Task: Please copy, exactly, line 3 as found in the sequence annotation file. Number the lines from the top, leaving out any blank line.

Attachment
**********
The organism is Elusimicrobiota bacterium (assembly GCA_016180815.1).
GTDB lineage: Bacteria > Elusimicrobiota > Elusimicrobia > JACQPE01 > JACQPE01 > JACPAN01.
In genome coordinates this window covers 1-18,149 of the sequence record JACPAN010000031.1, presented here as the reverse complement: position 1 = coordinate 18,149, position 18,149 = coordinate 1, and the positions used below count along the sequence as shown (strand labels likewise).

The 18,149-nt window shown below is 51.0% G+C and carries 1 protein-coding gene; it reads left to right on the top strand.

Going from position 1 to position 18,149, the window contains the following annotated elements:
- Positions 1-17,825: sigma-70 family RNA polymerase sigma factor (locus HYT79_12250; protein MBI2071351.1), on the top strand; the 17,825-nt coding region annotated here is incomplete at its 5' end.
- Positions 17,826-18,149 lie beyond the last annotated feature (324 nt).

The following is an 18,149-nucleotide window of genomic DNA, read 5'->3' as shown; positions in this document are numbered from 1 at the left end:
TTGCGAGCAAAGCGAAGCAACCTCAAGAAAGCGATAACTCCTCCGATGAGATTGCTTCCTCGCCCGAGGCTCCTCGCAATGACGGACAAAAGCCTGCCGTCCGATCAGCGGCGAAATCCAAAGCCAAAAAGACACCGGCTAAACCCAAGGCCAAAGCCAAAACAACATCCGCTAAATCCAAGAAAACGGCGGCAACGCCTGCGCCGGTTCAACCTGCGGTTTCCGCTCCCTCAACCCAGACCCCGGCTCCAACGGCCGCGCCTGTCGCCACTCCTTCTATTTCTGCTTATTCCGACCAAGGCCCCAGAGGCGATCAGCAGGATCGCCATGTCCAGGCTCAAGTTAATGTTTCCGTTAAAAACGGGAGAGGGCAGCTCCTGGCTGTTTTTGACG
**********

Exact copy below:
In genome coordinates this window covers 1-18,149 of the sequence record JACPAN010000031.1, presented here as the reverse complement: position 1 = coordinate 18,149, position 18,149 = coordinate 1, and the positions used below count along the sequence as shown (strand labels likewise).